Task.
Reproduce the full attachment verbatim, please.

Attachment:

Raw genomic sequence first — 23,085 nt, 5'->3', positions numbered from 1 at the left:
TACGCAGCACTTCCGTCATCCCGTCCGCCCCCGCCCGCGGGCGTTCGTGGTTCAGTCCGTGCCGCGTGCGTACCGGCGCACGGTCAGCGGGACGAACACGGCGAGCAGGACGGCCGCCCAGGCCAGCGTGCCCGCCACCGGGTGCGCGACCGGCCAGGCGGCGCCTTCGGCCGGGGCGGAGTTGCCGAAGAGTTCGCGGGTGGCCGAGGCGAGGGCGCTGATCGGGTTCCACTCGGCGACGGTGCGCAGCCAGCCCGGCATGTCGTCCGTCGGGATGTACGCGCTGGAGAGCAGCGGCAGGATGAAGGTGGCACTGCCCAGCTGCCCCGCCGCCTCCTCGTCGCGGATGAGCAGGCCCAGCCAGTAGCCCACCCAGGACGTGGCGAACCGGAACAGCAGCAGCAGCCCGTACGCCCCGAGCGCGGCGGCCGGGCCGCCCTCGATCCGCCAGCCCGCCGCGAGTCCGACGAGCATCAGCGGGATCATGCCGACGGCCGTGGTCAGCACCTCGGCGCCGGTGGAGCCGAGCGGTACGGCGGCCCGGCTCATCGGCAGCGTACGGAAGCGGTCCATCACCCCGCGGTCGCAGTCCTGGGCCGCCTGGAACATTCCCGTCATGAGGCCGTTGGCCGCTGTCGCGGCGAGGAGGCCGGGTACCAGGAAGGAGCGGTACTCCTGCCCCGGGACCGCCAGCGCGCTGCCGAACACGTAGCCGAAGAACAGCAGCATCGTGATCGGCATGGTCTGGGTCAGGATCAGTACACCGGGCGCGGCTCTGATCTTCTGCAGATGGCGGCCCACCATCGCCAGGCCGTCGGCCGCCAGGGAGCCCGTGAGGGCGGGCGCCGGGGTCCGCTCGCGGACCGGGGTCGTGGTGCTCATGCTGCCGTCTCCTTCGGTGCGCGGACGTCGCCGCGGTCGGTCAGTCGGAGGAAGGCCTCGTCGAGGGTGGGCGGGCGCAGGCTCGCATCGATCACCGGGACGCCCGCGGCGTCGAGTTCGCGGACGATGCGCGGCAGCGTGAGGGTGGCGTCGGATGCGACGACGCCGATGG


Raw genomic sequence first — 23,085 nt, 5'->3', positions numbered from 1 at the left:
TACGCAGCACTTCCGTCATCCCGTCCGCCCCCGCCCGCGGGCGTTCGTGGTTCAGTCCGTGCCGCGTGCGTACCGGCGCACGGTCAGCGGGACGAACACGGCGAGCAGGACGGCCGCCCAGGCCAGCGTGCCCGCCACCGGGTGCGCGACCGGCCAGGCGGCGCCTTCGGCCGGGGCGGAGTTGCCGAAGAGTTCGCGGGTGGCCGAGGCGAGGGCGCTGATCGGGTTCCACTCGGCGACGGTGCGCAGCCAGCCCGGCATGTCGTCCGTCGGGATGTACGCGCTGGAGAGCAGCGGCAGGATGAAGGTGGCACTGCCCAGCTGCCCCGCCGCCTCCTCGTCGCGGATGAGCAGGCCCAGCCAGTAGCCCACCCAGGACGTGGCGAACCGGAACAGCAGCAGCAGCCCGTACGCCCCGAGCGCGGCGGCCGGGCCGCCCTCGATCCGCCAGCCCGCCGCGAGTCCGACGAGCATCAGCGGGATCATGCCGACGGCCGTGGTCAGCACCTCGGCGCCGGTGGAGCCGAGCGGTACGGCGGCCCGGCTCATCGGCAGCGTACGGAAGCGGTCCATCACCCCGCGGTCGCAGTCCTGGGCCGCCTGGAACATTCCCGTCATGAGGCCGTTGGCCGCTGTCGCGGCGAGGAGGCCGGGTACCAGGAAGGAGCGGTACTCCTGCCCCGGGACCGCCAGCGCGCTGCCGAACACGTAGCCGAAGAACAGCAGCATCGTGATCGGCATGGTCTGGGTCAGGATCAGTACACCGGGCGCGGCTCTGATCTTCTGCAGATGGCGGCCCACCATCGCCAGGCCGTCGGCCGCCAGGGAGCCCGTGAGGGCGGGCGCCGGGGTCCGCTCGCGGACCGGGGTCGTGGTGCTCATGCTGCCGTCTCCTTCGGTGCGCGGACGTCGCCGCGGTCGGTCAGTCGGAGGAAGGCCTCGTCGAGGGTGGGCGGGCGCAGGCTCGCATCGATCACCGGGACGCCCGCGGCGTCGAGTTCGCGGACGATGCGCGGCAGCGTGAGGGTGGCGTCGGATGCGACGACGCCGATGG